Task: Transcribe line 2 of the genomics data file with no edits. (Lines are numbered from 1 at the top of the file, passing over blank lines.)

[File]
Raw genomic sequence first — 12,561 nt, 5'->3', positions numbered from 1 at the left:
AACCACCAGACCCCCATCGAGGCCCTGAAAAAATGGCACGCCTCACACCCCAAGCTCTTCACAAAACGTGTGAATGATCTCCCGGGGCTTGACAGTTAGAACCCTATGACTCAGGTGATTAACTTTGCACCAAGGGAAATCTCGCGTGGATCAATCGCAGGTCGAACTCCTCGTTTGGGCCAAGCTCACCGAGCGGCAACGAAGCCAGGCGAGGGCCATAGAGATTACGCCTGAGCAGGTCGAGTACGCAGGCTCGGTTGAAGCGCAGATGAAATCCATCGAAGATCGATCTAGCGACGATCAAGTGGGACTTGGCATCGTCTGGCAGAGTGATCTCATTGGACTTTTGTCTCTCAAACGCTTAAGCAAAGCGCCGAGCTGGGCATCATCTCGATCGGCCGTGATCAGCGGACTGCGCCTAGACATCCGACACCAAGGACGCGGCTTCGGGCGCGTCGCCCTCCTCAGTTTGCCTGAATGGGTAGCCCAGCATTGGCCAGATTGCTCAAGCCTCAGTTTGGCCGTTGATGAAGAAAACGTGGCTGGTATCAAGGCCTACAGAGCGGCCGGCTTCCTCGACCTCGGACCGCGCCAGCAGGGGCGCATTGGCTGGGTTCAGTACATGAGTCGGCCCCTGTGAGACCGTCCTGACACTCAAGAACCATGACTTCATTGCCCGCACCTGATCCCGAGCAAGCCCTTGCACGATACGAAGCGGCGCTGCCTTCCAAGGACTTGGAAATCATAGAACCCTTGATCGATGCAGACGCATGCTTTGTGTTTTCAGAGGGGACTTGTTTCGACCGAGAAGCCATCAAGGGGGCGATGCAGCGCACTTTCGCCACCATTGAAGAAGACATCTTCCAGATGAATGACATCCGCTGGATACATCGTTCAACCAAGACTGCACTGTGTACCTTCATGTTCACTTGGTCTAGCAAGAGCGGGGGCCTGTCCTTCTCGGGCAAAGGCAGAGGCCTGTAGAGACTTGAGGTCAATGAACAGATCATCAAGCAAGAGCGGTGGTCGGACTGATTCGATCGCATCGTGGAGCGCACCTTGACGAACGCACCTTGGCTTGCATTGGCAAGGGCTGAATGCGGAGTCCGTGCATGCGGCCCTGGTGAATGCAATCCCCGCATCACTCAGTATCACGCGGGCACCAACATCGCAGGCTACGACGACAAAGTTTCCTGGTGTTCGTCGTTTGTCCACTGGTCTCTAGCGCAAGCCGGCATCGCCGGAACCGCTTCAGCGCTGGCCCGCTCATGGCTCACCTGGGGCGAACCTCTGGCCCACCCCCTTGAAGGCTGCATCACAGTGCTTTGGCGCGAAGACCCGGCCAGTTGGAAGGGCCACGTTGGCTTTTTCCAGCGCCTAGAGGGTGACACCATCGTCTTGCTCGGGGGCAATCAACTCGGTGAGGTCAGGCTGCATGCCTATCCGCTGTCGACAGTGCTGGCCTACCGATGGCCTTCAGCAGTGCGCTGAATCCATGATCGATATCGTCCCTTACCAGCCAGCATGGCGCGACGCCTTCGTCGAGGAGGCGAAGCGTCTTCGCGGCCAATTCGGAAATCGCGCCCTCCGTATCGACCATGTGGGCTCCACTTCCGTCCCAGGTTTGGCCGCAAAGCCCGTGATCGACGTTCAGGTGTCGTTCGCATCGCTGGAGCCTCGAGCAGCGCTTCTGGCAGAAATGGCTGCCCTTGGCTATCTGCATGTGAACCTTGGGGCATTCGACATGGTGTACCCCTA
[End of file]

AACCACCAGACCCCCATCGAGGCCCTGAAAAAATGGCACGCCTCACACCCCAAGCTCTTCACAAAACGTGTGAATGATCTCCCGGGGCTTGACAGTTAGAACCCTATGACTCAGGTGATTAACTTTGCACCAAGGGAAATCTCGCGTGGATCAATCGCAGGTCGAACTCCTCGTTTGGGCCAAGCTCACCGAGCGGCAACGAAGCCAGGCGAGGGCCATAGAGATTACGCCTGAGCAGGTCGAGTACGCAGGCTCGGTTGAAGCGCAGATGAAATCCATCGAAGATCGATCTAGCGACGATCAAGTGGGACTTGGCATCGTCTGGCAGAGTGATCTCATTGGACTTTTGTCTCTCAAACGCTTAAGCAAAGCGCCGAGCTGGGCATCATCTCGATCGGCCGTGATCAGCGGACTGCGCCTAGACATCCGACACCAAGGACGCGGCTTCGGGCGCGTCGCCCTCCTCAGTTTGCCTGAATGGGTAGCCCAGCATTGGCCAGATTGCTCAAGCCTCAGTTTGGCCGTTGATGAAGAAAACGTGGCTGGTATCAAGGCCTACAGAGCGGCCGGCTTCCTCGACCTCGGACCGCGCCAGCAGGGGCGCATTGGCTGGGTTCAGTACATGAGTCGGCCCCTGTGAGACCGTCCTGACACTCAAGAACCATGACTTCATTGCCCGCACCTGATCCCGAGCAAGCCCTTGCACGATACGAAGCGGCGCTGCCTTCCAAGGACTTGGAAATCATAGAACCCTTGATCGATGCAGACGCATGCTTTGTGTTTTCAGAGGGGACTTGTTTCGACCGAGAAGCCATCAAGGGGGCGATGCAGCGCACTTTCGCCACCATTGAAGAAGACATCTTCCAGATGAATGACATCCGCTGGATACATCGTTCAACCAAGACTGCACTGTGTACCTTCATGTTCACTTGGTCTAGCAAGAGCGGGGGCCTGTCCTTCTCGGGCAAAGGCAGAGGCCTGTAGAGACTTGAGGTCAATGAACAGATCATCAAGCAAGAGCGGTGGTCGGACTGATTCGATCGCATCGTGGAGCGCACCTTGACGAACGCACCTTGGCTTGCATTGGCAAGGGCTGAATGCGGAGTCCGTGCATGCGGCCCTGGTGAATGCAATCCCCGCATCACTCAGTATCACGCGGGCACCAACATCGCAGGCTACGACGACAAAGTTTCCTGGTGTTCGTCGTTTGTCCACTGGTCTCTAGCGCAAGCCGGCATCGCCGGAACCGCTTCAGCGCTGGCCCGCTCATGGCTCACCTGGGGCGAACCTCTGGCCCACCCCCTTGAAGGCTGCATCACAGTGCTTTGGCGCGAAGACCCGGCCAGTTGGAAGGGCCACGTTGGCTTTTTCCAGCGCCTAGAGGGTGACACCATCGTCTTGCTCGGGGGCAATCAACTCGGTGAGGTCAGGCTGCATGCCTATCCGCTGTCGACAGTGCTGGCCTACCGATGGCCTTCAGCAGTGCGCTGAATCCATGATCGATATCGTCCCTTACCAGCCAGCATGGCGCGACGCCTTCGTCGAGGAGGCGAAGCGTCTTCGCGGCCAATTCGGAAATCGCGCCCTCCGTATCGACCATGTGGGCTCCACTTCCGTCCCAGGTTTGGCCGCAAAGCCCGTGATCGACGTTCAGGTGTCGTTCGCATCGCTGGAGCCTCGAGCAGCGCTTCTGGCAGAAATGGCTGCCCTTGGCTATCTGCATGTGAACCTTGGGGCATTCGACATGGTGTACCCCTA